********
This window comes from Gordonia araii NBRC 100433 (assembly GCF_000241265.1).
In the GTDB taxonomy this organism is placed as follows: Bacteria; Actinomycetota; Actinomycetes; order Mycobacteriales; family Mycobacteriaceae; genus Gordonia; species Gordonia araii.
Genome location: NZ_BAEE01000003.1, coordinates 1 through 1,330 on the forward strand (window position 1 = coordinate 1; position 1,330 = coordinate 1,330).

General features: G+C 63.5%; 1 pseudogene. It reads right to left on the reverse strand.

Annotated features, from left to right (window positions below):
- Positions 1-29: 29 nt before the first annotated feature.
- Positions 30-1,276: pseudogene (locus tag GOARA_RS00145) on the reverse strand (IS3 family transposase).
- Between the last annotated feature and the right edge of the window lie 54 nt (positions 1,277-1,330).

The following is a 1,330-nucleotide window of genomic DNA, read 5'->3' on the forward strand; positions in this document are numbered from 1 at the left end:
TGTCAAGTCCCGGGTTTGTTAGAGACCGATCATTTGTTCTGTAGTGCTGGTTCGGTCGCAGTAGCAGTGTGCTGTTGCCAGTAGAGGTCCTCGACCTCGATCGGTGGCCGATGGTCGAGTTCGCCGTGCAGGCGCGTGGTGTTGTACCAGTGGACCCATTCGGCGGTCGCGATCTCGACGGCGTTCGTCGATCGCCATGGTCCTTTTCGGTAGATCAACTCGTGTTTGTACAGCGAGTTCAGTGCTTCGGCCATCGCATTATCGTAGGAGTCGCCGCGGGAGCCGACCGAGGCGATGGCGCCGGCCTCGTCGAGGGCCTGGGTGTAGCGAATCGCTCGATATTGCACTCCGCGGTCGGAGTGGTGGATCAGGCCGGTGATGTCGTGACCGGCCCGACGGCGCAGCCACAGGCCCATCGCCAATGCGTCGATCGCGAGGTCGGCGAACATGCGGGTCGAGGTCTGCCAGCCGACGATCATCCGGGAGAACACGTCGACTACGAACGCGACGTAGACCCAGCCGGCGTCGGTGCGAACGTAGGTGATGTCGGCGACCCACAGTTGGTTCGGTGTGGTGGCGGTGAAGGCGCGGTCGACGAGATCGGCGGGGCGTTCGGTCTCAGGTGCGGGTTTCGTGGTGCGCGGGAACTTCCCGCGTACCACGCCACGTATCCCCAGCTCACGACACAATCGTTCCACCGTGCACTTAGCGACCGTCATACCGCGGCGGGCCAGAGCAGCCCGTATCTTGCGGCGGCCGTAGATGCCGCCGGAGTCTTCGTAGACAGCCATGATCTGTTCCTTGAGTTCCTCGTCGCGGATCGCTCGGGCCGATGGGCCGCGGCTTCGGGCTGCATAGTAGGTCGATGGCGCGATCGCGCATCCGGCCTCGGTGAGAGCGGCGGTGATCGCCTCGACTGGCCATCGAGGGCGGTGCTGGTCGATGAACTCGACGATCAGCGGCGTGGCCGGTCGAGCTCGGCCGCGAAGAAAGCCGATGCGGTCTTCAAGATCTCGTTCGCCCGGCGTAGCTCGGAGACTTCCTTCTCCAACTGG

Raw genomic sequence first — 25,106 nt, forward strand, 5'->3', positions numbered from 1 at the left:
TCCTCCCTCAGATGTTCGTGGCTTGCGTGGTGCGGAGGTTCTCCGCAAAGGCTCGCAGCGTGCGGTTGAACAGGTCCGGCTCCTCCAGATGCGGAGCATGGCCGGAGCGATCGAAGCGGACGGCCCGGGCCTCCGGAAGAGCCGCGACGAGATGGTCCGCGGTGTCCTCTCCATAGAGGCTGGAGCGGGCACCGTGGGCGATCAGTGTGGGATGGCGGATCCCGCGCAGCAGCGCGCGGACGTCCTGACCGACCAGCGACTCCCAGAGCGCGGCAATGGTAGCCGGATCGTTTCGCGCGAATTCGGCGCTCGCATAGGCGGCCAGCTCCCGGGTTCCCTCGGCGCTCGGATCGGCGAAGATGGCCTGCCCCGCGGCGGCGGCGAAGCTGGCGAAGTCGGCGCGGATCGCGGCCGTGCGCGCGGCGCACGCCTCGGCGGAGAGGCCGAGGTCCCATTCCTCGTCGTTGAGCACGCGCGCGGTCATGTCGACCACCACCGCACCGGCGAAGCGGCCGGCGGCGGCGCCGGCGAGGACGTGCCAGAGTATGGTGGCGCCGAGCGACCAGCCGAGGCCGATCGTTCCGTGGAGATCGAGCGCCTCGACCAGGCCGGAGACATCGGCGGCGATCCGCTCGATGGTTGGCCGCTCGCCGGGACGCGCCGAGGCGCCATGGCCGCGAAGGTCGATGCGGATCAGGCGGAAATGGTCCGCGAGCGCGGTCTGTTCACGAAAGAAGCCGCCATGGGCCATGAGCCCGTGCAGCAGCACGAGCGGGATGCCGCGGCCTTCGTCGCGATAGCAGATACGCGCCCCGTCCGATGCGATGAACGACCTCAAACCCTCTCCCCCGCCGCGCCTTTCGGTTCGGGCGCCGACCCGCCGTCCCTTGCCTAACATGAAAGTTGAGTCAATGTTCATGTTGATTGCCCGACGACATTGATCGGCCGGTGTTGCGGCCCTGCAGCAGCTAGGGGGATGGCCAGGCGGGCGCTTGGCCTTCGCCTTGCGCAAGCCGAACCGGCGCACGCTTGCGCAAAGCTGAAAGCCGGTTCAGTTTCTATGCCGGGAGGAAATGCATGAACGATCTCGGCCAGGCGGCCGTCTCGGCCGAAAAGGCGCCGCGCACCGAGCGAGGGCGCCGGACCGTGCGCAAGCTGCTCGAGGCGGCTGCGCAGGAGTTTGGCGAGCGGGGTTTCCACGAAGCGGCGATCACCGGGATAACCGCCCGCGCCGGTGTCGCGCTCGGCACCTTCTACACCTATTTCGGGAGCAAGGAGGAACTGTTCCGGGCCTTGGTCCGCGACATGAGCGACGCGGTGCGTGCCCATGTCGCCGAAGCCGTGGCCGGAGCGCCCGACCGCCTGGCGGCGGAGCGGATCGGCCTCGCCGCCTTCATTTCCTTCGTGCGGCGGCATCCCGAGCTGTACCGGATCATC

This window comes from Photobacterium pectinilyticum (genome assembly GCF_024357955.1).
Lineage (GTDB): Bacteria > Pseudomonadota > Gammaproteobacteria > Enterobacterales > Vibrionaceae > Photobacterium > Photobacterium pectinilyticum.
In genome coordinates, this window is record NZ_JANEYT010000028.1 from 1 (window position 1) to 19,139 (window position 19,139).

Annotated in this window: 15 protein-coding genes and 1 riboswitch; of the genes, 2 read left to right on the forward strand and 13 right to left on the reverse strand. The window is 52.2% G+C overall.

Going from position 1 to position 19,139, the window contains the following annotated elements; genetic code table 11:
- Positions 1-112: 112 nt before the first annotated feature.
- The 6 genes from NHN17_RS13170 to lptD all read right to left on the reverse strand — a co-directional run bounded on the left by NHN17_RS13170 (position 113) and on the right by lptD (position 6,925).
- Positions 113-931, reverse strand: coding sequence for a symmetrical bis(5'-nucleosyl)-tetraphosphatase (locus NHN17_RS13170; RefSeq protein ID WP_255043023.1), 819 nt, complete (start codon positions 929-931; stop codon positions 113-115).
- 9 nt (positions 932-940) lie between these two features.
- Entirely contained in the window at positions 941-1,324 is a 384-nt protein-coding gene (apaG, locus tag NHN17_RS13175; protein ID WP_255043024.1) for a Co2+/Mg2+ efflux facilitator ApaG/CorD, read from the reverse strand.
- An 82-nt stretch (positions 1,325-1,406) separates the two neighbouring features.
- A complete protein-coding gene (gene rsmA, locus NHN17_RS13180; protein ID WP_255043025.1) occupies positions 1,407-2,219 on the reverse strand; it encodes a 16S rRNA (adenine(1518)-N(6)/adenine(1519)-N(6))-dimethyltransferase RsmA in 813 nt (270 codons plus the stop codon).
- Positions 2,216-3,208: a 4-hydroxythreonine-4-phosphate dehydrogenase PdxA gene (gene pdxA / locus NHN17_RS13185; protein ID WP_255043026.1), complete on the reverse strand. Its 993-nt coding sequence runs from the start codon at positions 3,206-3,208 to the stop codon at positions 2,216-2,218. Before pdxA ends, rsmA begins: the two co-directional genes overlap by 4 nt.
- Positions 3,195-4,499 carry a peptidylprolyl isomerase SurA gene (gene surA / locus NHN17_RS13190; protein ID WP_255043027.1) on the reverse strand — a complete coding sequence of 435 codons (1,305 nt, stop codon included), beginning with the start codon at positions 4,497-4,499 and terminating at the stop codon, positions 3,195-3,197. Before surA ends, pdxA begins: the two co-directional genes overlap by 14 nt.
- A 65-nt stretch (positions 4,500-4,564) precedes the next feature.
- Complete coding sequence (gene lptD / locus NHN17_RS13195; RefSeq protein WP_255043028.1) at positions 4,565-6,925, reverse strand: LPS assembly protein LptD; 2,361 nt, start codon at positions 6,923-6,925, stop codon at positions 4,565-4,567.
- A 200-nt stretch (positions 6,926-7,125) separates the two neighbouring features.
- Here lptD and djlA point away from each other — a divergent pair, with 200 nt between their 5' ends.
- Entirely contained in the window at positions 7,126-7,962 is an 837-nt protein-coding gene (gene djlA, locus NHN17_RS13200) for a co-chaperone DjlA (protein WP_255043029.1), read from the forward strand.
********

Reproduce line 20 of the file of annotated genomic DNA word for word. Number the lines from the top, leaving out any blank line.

- Positions 113-931, reverse strand: coding sequence for a symmetrical bis(5'-nucleosyl)-tetraphosphatase (locus NHN17_RS13170; RefSeq protein ID WP_255043023.1), 819 nt, complete (start codon positions 929-931; stop codon positions 113-115).